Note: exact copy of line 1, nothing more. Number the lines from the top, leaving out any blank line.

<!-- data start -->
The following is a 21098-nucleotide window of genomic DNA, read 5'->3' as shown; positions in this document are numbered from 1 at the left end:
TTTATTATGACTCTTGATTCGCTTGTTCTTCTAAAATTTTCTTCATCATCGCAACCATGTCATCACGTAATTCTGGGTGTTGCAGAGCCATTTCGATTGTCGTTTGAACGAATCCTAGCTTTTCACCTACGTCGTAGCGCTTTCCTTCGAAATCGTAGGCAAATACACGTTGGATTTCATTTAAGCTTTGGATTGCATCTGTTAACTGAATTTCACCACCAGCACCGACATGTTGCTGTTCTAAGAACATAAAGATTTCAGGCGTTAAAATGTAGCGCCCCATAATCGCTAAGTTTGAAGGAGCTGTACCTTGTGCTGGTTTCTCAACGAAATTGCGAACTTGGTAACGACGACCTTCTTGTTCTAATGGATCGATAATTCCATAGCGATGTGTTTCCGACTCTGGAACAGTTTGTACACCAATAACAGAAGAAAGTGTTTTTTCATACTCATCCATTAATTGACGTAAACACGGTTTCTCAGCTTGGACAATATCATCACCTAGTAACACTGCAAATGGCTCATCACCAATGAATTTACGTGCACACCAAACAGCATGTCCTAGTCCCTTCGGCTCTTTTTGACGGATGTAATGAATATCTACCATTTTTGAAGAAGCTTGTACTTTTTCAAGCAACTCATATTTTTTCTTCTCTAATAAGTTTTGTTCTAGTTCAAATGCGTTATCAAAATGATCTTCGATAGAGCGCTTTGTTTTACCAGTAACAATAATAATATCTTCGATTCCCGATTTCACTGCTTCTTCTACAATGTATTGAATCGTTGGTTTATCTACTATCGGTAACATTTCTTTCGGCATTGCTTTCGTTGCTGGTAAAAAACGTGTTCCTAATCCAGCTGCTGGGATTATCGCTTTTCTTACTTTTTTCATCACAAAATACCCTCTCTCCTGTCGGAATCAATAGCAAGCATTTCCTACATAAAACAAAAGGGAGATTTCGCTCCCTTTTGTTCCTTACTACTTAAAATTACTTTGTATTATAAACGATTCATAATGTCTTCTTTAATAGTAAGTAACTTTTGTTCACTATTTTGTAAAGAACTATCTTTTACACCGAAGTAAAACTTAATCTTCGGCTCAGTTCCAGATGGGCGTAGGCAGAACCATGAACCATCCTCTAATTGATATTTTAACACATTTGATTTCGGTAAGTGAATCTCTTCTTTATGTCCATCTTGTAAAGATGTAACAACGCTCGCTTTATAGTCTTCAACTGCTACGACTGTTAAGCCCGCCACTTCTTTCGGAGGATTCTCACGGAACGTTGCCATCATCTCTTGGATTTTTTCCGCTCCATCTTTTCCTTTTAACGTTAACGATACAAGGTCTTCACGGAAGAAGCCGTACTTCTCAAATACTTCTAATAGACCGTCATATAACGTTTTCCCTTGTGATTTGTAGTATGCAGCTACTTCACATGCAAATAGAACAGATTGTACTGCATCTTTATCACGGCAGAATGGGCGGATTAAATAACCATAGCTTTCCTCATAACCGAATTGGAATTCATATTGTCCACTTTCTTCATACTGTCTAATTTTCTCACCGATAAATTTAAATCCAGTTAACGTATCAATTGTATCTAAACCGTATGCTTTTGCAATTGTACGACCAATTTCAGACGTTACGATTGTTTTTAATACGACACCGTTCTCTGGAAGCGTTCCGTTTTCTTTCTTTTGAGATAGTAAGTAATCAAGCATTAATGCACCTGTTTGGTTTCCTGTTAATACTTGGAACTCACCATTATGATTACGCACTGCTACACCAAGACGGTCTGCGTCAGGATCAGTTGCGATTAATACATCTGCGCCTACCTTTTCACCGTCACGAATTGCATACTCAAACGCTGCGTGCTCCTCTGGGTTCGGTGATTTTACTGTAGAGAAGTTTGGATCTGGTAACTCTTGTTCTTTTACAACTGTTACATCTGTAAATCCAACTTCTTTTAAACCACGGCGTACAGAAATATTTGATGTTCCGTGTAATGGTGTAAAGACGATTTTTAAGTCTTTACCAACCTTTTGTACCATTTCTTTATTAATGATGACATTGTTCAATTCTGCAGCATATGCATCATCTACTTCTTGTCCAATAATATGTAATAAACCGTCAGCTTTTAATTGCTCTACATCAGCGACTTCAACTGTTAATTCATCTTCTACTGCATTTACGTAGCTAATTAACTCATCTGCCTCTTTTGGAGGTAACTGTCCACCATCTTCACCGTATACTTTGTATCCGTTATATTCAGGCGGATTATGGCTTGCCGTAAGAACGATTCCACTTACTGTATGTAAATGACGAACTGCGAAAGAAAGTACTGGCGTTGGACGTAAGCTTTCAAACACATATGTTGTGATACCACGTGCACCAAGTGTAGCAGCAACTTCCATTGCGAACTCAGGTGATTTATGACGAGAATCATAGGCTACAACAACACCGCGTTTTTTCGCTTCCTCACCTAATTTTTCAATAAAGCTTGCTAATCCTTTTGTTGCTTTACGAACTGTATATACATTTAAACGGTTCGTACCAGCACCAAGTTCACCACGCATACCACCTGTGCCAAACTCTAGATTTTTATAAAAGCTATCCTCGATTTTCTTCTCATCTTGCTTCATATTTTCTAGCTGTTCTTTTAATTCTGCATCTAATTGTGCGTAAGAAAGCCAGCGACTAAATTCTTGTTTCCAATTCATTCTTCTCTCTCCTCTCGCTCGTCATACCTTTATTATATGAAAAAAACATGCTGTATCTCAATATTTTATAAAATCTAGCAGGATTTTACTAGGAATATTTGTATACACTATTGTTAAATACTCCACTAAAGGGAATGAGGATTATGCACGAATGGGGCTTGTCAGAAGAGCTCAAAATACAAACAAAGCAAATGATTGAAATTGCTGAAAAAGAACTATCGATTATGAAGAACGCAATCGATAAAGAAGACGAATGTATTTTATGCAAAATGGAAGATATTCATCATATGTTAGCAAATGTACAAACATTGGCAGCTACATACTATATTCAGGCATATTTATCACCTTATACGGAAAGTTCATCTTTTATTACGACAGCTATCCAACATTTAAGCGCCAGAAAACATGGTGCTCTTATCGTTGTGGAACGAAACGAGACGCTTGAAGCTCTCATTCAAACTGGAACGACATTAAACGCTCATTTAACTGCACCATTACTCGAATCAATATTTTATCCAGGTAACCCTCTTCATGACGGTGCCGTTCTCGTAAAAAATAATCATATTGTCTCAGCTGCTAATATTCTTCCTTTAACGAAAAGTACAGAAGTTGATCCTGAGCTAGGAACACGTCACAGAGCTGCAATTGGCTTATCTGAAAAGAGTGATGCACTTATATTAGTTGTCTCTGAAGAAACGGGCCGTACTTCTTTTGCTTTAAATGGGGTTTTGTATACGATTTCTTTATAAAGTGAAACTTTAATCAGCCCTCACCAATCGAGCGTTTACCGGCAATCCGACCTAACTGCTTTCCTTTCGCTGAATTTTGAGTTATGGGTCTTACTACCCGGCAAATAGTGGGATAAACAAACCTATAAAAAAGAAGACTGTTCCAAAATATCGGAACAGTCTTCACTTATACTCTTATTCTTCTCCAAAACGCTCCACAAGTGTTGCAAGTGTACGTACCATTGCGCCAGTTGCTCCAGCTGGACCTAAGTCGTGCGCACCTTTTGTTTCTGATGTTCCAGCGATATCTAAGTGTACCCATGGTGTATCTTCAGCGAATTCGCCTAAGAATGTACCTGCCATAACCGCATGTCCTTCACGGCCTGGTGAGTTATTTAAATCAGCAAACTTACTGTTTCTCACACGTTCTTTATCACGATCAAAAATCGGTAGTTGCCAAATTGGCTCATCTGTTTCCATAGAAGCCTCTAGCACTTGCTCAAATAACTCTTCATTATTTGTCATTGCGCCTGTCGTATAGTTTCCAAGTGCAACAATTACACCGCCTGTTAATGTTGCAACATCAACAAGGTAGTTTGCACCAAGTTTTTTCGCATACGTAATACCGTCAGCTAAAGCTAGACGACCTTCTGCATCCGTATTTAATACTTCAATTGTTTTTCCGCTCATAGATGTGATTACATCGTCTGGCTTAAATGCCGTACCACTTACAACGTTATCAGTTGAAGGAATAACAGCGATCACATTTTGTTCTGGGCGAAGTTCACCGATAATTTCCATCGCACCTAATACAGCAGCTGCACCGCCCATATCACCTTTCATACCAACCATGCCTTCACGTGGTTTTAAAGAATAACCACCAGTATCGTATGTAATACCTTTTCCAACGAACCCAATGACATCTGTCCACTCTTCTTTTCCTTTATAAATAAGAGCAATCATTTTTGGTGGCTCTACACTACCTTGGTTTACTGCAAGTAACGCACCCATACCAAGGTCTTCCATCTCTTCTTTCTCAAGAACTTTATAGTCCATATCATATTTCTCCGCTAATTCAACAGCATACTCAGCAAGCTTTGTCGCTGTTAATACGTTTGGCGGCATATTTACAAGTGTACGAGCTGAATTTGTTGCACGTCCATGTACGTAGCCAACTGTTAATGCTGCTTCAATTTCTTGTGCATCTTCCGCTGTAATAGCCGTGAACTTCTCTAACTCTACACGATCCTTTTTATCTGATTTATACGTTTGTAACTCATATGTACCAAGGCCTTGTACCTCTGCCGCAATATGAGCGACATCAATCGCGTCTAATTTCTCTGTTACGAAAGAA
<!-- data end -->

The following is a 21098-nucleotide window of genomic DNA, read 5'->3' as shown; positions in this document are numbered from 1 at the left end: